It is understood that as the firm starts to invest in Peru, it is looking to raise another $400 million from investors on top of a $100 million commitment from the IFC.

Investing in the secondaries market means that Greenpark buys out an investor that is invested in an existing private equity fund and is unable to leave without selling the stake due to the “lock-in” periods of private equity vehicles, which last ten years.

Greenpark will be targeting mid-market secondaries. Eric Pathé, investment director, says Greenpark feels this segment of the market has become a viable business for private equity funds that invest in emerging markets. It was thought to be too early for secondaries investment in emerging markets due to the size of the industry. Pathe says: “You need a pool of funds that have been in existence for some time and limited partners who want to get out. We think the time is ripe as the private equity industry is now mature enough in the emerging markets.”

An investor may leave a private equity fund to change asset allocation rather than because the fund is doing badly, says Pathé. And for investors, the fact that a secondaries fund is already invested in specific enterprises means they can see what kinds of businesses they are getting into as opposed to joining a fund at the capital-raising stage with no investments.

“We are bullish on Latin America. There are countries there that are growing very nicely. Colombia and Peru are obvious candidates and there is already a lot of private equity in these countries.”

BoxGreenpark will be targeting Peru’s own pension fund market for investments, as well as potential clients in other markets.

Public equities
Also focusing on the Peruvian pension fund market is Neuberger Berman, a US fund manager firm with business globally. In August 2011, it opened an office in Buenos Aires, Argentina, to deepen its Latin American business.

Neuberger, which is headed in Latin America by Maxi Rohm, looks at Peru as a key market along with Chile, Colombia, Mexico and Brazil.

“Peru’s institutional pension funds, insurance companies and even wealth managers are increasingly investing client assets offshore,” he says. “They are interested in equities, fixed income and even certain alternative strategies.”

Rohm says high-yield bonds, private equity, regional emerging market equities and US small caps are appealing to the institutional market.

In recent years, Peru’s pension fund regulator, the Superintendency of Banks, Securities and Pension Funds, has relaxed restrictions significantly for private pension funds to invest offshore. This has happened elsewhere in the region and Rohm says across the continent the offshore subset of investments is growing perhaps some 50% a year. In doing so, Peru is following in the footsteps of Chile, which has led the way in the region for pension fund development.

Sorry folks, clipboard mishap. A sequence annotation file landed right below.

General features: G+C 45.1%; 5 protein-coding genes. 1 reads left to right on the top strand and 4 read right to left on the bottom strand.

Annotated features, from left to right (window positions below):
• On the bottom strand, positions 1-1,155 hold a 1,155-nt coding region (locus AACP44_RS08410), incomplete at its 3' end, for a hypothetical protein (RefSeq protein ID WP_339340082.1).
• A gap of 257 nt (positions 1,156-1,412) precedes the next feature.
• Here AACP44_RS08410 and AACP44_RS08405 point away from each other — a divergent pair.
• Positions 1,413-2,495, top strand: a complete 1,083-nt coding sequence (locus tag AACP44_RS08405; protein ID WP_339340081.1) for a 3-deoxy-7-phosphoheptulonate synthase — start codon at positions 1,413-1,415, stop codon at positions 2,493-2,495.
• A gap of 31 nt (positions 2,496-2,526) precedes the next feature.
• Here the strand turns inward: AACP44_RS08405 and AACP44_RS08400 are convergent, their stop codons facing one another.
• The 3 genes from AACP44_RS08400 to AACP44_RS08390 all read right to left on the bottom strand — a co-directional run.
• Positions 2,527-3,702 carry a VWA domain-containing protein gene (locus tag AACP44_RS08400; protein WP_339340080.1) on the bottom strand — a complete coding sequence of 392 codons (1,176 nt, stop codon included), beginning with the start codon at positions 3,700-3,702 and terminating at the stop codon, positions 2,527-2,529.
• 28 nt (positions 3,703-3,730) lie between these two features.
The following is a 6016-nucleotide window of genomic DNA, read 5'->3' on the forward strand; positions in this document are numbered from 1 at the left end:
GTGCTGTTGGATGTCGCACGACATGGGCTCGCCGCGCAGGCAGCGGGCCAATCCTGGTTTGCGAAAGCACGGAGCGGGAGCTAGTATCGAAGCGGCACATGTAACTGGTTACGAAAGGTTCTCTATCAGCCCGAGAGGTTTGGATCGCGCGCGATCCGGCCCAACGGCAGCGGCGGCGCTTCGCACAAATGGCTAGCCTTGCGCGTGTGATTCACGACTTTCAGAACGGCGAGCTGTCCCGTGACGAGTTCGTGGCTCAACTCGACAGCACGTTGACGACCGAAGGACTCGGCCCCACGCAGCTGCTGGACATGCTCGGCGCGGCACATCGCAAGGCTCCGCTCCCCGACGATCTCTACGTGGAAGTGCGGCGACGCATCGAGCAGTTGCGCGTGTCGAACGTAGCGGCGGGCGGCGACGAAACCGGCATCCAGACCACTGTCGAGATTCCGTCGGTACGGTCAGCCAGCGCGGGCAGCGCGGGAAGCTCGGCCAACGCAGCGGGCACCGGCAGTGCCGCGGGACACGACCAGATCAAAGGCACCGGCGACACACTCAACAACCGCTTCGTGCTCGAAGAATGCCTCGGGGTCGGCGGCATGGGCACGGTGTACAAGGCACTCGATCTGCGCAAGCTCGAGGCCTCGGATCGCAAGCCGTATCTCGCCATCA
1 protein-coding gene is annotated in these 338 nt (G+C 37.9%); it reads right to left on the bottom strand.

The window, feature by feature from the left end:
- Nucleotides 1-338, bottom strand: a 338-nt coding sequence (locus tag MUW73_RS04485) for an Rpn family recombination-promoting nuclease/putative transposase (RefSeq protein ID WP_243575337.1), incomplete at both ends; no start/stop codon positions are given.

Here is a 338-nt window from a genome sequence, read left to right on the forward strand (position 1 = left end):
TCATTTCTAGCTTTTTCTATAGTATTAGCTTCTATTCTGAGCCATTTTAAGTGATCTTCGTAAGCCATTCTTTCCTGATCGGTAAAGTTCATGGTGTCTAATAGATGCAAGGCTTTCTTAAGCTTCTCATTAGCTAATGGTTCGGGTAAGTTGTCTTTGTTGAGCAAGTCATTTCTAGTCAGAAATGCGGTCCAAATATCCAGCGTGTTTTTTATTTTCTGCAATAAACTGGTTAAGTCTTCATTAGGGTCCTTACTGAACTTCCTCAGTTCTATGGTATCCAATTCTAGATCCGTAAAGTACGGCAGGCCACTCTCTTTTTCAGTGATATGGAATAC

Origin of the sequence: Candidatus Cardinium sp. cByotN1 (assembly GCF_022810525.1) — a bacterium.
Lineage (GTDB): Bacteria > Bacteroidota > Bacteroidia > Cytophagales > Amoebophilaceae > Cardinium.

Peru’s private pensions system consists of four pension fund administrators, which have $30 billion of deposits. They are known as AFPs and employees have to elect one to be their provider.

“Pension funds tend to be very tactical in their international investment approach,” says Rohm. He adds that being accustomed to investing in emerging markets, pension funds in the region are comfortable with the associated risk-return profile.

Mining returns
Local equities may offer a more restricted menu. Many analysts will point out that the Peru stock market is weighted towards mining companies, which are tied to Peru’s main sources of wealth: copper and other raw materials.

The Lima Stock Exchange, or Bolsa de Valores de Lima, is one of the region’s less active markets with a capitalistion of $135 billion. This is smaller than Chile’s, which stands at around $316 billion, and Colombia’s stock market which stands at $254 billion. Only a small portion of shares in Peru’s 250 companies are traded with regularity.

Last year, Peru, Chile and Colombia created an Andean stock exchange, called the Mercado Integrado Latinoamericano, known as Mila, which may broaden its equities market in time (see box).

And if private equity investment in local firms grows, there could be more initial public offerings adding to the depth of the Lima exchange.

Peru looks set to be another exciting market in Latin America after Brazil, albeit one with a certain amount of ‘home improvement’ still to do. But looking at the pattern of Peruvian’s shopping habbits, they won’t mind that.